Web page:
How to establish a successful ex vivo lung perfusion program
Editorial

How to establish a successful ex vivo lung perfusion program

George Makdisi1,2, Thomas C. Wozniak2

1Division of Cardiothoracic Surgery, Tampa General Hospital, University of South Florida, Tampa, FL, USA; 2Division of Cardiothoracic Surgery, Indiana University Health, Indianapolis, IN, USA

Correspondence to: George Makdisi, MD. Indiana University Health, CV Surgery- Transplant 1801 N. Senate Blvd., MCP2, Suite 2000, Indianapolis, IN 46202, USA. Email: gmakdisi@hotmail.com.

Submitted Feb 22, 2017. Accepted for publication Feb 27, 2017.

doi: 10.21037/atm.2017.03.11


Introduction

Lung transplant is the ultimate solution for patients with end stage respiratory failure. The number of patients awaiting transplant continues to rise, and waitlist mortality is a growing concern due to the donor lung shortage (1-3). Donor lungs are subjected to several injurious mechanisms during the brain death/organ donation process (such as ventilator-acquired pneumonia, neurogenic and hydrostatic pulmonary edema, barotrauma, etc.) (2). Because of this, the majority of offered lungs are not used; only 15–20% of offered lungs are currently utilized (4-6). Expansion of the donor pool has been accomplished utilizing extended criteria donors, donation after cardiac death (DCD), and aggressive use of ECMO post-transplantation for marginal lungs (6-9). With the use of ex vivo lung perfusion (EVLP), even “more marginal” lungs can be assessed in an ex vivo setting prior to transplantation. By doing so, lungs that are deemed acceptable for implantation will expand the donor pool while those lungs that are deemed unacceptable and discarded and will help preserve or potentially improve outcomes. The EVLP is used in high-risk donor lungs which are defined as those meeting any one of the following criteria: (I) best ratio of the partial pressure of arterial oxygen (PaO2) to fraction of inspired oxygen (FIO2) of less than 300 mmHg; (II) pulmonary edema, defined as bilateral interstitial infiltrates without evidence of infection, detected on the last chest radiograph by the lung-transplantation physician assessing the donor; (III) poor lung deflation or inflation during direct intraoperative visual examination at the donor site; (IV) blood transfusions exceeding 10 units; (V) DCD (2,10).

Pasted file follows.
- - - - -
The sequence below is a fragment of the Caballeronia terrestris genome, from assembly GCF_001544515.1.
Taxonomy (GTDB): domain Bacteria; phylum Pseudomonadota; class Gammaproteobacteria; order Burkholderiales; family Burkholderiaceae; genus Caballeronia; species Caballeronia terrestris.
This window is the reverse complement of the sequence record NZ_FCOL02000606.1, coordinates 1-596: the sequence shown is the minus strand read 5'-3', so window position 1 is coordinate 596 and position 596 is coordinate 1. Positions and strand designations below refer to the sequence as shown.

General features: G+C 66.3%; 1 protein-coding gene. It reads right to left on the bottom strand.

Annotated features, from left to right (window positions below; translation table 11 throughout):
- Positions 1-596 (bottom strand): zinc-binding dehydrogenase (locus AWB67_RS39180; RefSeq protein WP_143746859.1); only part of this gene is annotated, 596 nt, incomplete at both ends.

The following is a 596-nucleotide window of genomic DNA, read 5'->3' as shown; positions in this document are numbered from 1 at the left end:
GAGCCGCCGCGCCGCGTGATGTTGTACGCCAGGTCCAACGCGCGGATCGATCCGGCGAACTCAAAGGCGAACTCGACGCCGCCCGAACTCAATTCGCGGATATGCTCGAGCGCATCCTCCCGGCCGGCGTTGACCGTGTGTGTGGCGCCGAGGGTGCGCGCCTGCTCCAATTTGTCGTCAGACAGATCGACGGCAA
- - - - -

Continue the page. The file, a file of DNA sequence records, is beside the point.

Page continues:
Donor lungs with established pneumonia, severe mechanical lung injury (i.e., contusions in more than one lobe), or gross gastric aspiration were excluded (10).

EVLP has emerged as a valuable potential alternative to address this issue by utilizing a preservation technique that allows for more accurate lung assessment and possible improvement of lung function (2). The concept of EVLP is not only to evaluate lungs before transplantation, but also to recondition lungs of inferior quality outside the cadaver and to extend the total cold ischemic time by intermittent warm reperfusion (11). Early outcomes have been reported in recipients who underwent transplantation after EVLP to those with conventionally selected and transplanted lungs (11-14).